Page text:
He ran for president again in 1948 as the candidate of a coalition of his party and the Authentic Revolutionary Party and lost. However, a year later the National Assembly declared that he had actually won. He suspended the constitution and set up a secret police force. Corruption was widespread, and he was overthrown again in 1951. He ran unsuccessfully in 1964, then won the 1968 elections as the standard-bearer of a five-party coalition. Taking office in October, he maneuvered to gain control of the legislature and the Supreme Court and to restructure the command of the National Guard. After only 11 days as president, he was ousted for the third time and undertook a midnight escape to the Canal Zone. Arias had made the mistake of trying to send military leader Omar Torrijos to a foreign position which Torrijos felt he would lose money from uncollected bribes.[citation needed] The Presidential Palace was shot up by Torrijos men. Arias, having seen the Guards gone and after receiving a call from the Costa Rican President warning him that the border had been closed, left the Palace along with Hildebrando Nicosia his Chief of Staff and chose to divert to the Panama Canal Zone and U.S. refuge. The getaway car, driven by Nicosia's son-in-law, Michael J Merry, the Manager for Latin America of an international communications company, ran the blockaded border to safety. Arias and Nicosia later left the Canal Zone, exiled to Miami, {Florida}. His 93 year old mother however was sleeping upstairs, but was unharmed and undisturbed having taken her hearing aids out to sleep.[2]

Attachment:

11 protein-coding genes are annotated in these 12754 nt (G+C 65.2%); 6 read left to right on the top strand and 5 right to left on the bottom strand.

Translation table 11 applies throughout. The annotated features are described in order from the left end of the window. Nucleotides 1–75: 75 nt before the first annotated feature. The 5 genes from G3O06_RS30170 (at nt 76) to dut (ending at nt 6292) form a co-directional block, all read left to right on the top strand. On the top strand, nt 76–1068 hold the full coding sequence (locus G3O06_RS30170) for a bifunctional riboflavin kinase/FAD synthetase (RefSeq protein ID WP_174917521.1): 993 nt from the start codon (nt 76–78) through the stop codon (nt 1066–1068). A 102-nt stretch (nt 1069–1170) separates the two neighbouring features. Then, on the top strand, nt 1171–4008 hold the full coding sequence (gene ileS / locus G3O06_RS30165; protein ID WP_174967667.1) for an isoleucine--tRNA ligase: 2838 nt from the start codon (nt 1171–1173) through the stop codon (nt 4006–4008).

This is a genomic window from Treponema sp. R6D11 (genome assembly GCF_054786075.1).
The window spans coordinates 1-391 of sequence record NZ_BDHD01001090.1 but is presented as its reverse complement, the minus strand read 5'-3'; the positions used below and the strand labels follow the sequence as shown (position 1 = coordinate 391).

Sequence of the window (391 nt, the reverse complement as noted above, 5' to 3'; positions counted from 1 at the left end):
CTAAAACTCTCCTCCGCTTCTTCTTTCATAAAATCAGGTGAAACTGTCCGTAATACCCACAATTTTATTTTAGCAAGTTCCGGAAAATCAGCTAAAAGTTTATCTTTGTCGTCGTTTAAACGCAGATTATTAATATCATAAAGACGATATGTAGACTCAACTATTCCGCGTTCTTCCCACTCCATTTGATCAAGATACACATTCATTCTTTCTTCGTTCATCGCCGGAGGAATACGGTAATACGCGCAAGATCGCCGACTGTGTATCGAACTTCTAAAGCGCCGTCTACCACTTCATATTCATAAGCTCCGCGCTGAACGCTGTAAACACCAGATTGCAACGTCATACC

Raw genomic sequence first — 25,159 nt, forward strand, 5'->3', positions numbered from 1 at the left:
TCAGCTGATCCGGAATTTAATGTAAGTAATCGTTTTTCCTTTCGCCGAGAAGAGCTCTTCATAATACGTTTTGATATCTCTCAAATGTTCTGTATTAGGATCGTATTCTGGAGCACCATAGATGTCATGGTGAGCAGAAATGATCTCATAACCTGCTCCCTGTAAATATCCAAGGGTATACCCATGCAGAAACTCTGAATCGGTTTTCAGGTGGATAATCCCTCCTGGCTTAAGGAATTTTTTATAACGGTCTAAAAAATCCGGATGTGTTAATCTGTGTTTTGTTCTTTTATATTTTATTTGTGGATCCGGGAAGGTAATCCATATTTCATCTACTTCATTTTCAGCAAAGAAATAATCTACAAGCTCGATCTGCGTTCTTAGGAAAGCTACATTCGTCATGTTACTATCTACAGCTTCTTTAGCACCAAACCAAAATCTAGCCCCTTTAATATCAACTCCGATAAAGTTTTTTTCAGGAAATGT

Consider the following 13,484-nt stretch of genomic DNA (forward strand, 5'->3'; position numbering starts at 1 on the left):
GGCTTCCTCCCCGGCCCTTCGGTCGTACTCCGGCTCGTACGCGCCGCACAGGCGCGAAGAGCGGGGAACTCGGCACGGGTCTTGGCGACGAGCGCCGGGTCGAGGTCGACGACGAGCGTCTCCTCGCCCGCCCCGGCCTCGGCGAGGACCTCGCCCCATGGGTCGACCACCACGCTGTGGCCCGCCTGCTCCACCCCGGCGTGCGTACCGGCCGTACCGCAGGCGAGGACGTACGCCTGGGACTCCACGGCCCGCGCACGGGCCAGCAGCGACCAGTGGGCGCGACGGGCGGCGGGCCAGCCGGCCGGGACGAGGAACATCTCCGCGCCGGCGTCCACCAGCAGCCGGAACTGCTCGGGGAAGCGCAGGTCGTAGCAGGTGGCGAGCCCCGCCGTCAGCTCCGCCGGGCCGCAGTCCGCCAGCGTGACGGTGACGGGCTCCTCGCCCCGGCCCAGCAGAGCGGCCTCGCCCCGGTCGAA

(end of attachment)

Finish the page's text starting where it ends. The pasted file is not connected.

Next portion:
After the U.S. pressured military leader Omar Torrijos to liberalize his regime, Arias and Nicosia returned to Panama in 1978. While they were in exile, a small dissident group in Arias's Panameñista Party joined the pro-Torrijos coalition, and took over the party's registration. The majority of the party remained with Arias, renaming itself the Authentic Panameñista Party.

In 1984, the 83-year old Arias ran once more for president. When exit polls showed Arias with a substantial lead, the government, now controlled by Manuel Noriega, halted the count. It brazenly manipulated the results and declared that its candidate, Nicolás Ardito Barletta, had won by only 1,713 votes. Independent observers estimated that Arias would have won in a landslide had the election been conducted in a fair manner. As a result, Barletta was nicknamed fraudito (little fraud), in reference to his second name Ardito. Arias fled once again to Florida.